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In part two of our four part Sustainability Series, we look at how a competition winner is tackling the problem of vacant lots.

Experts say St. Louis City could have as many as 20,000 vacant lots. Washington University's Sustainable Land Lab Competition put out the call for teams to come up with unique ways to combat the problem.

Out of the nearly 50 teams that submitted plans to the competition four winners were chosen. The winning groups got $5,000 dollars of seed money to start their projects and a two-year lease on a vacant lot. The Sunflower+ Project was one of the winners and they have a unique idea on how to beautify vacant lots and improve the environment.

"We're planting a field of sunflowers," says Project Lead and Washington University lecturer Donald Koster. He tells KTRS News the sunflower is known as a "hyper-accumulator"--a group of plants that take contaminants out of the soil. Koster says sunflowers have been used to clean up heavy damaged land, "Most notably for me in my research was the use of them in Chernobyl and Fukishima, following the tsunami, to clean up radioactive isotopes."

There is no guarantee on how the sunflowers will perform, but experimentation is at the heart of the land lab competition. The sunflowers are already a foot tall and you can stop by the field at the corner of Warren and 14th Street in North St. Louis.

Tomorrow, we look at a competition that gives city residents the chance to win money to improve their neighborhood.

 

Part one of the series can be found here.

Published in Local News

During his reelection campaign, Mayor Slay unveiled the first Sustainability Plan for St. Louis. He reduced the 260-page plan to a more manageable 29-point agenda. Many questions remain: What is sustainability? How can the city become more sustainable? How can the public participate? 

"Ultimately, it's making St. Louis cleaner, healthier, more vibrant, more fun and safer." That is how Mayor Francis Slay defines sustainability.

The Mayor is taking the lead on the effort, but creating a sustainable city requires a team effort. Slay brought in Catherine Werner to captain the team.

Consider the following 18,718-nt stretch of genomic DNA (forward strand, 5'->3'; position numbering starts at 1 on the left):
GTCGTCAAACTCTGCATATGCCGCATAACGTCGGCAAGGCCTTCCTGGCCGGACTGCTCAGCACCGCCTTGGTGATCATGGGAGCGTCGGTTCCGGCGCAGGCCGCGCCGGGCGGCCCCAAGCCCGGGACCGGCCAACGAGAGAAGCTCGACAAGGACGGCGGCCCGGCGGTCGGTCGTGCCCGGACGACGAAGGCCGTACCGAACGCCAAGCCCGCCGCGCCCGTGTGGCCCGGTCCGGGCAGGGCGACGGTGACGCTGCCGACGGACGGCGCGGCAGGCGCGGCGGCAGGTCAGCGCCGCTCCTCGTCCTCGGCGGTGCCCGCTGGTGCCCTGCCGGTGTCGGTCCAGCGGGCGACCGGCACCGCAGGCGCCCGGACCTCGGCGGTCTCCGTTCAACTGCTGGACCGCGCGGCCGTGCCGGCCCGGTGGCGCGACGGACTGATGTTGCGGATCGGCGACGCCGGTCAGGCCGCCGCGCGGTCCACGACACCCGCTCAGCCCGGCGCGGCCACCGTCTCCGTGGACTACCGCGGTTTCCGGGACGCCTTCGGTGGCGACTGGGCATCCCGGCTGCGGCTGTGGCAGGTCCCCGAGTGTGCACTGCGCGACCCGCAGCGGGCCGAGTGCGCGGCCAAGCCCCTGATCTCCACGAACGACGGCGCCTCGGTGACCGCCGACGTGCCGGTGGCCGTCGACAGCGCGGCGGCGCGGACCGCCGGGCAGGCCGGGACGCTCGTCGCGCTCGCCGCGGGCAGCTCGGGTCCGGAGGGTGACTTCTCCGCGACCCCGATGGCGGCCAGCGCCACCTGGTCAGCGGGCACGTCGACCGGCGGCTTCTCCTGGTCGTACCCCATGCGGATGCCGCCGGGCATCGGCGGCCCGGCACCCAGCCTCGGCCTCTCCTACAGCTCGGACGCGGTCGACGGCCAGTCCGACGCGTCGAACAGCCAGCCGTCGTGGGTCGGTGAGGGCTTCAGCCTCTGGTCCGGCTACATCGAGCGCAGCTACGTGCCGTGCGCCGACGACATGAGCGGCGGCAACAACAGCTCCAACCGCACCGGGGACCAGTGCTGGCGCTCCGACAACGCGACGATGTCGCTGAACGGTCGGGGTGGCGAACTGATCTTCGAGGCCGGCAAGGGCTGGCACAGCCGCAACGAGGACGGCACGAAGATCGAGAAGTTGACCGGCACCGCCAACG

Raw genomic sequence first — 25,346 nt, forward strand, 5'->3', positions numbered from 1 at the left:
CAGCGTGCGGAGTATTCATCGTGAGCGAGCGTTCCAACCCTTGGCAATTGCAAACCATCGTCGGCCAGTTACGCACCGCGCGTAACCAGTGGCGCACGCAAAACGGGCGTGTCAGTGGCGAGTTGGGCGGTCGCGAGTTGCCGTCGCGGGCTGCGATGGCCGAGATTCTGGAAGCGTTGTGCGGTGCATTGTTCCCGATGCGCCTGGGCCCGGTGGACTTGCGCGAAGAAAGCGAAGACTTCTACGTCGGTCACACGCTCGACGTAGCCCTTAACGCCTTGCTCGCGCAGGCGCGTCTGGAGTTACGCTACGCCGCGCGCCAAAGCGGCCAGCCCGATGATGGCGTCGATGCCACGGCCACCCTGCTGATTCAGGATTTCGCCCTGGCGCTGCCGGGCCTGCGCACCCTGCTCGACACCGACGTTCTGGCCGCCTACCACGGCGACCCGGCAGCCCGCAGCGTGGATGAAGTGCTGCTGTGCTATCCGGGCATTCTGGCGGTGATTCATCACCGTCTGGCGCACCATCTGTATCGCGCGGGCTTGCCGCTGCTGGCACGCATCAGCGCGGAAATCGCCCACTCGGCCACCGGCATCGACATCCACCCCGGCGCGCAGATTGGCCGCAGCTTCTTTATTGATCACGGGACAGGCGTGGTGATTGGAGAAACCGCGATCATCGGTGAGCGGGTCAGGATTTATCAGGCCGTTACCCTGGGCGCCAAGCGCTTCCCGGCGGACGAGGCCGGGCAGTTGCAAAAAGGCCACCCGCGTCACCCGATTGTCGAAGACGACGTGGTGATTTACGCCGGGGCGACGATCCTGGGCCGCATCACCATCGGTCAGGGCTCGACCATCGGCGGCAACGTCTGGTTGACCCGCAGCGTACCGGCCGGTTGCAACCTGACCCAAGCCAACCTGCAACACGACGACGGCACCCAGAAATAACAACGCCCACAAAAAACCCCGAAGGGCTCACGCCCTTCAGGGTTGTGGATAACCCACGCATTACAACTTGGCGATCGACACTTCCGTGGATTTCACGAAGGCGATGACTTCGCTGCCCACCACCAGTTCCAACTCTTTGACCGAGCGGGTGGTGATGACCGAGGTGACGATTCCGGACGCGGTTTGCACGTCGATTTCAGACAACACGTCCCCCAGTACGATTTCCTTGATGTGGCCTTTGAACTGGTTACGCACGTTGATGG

She serves as the city's first ever Sustainability Director. She tells me sustainability goes beyond just thinking 'green'. "We're were talking about not just the environmental aspects but also from the social and economic realms", says Werner. 

The next step in promoting the plan was to take on strategic partners in the region. The city turned to Washington University and their sustainability director Phil Valko, "We are working to meet the needs of the current generation without compromising the ability to future generations to meet their needs at the same quality of life or better", says Valko.

So what is sustainability? It's a multifaceted approach to make the city of St Louis and the region at large a better place to live now and down the road.

On Wednesday we will look at how teams are coming together to solve the problem in any urban area--what to do with vacant lots.

 

Part two of the series can be found here.

Published in Local News

During his reelection campaign, Mayor Slay unveiled the first Sustainability Plan for St. Louis. The Mayor also presented a 29-point agenda to implement the plan.

Many questions remain: What is sustainability? How can the city become more sustainable? How can the public help?

KTRS' Colin Jeffery spoke to city officials about those concerns and will present their answers during a week-long series.

"Ultimately, it's making St. Louis cleaner, healthier, more vibrant, more fun and safer." That is how Mayor Francis Slay defines sustainability.

The Mayor is taking the lead on the effort, but creating a sustainable city requires a team effort. He brought in Catherine Werner to captain the effort. She serves as the city's first ever Sustainability Director. She tells me sustainability goes beyond just thinking 'green'. "We're were talking about not just the environmental aspects but also from the social and economic realms", says Werner. 

The next step in promoting the plan was to take on strategic partners in the private sector. That is when the city turned to Washington University and their sustainability director Phil Valko, "We are working to meet the needs of the current generation without compromising the ability to future generations to meet their needs at the same quality of life or better"

So what is sustainability? It's a multifaceted approach to make the city of St Louis and the region at large a better place to live now and down the road.

On Wednesday we will look at how teams are coming together to solve the problem in any urban area--what to do with vacant lots.

 

 

Published in Local News

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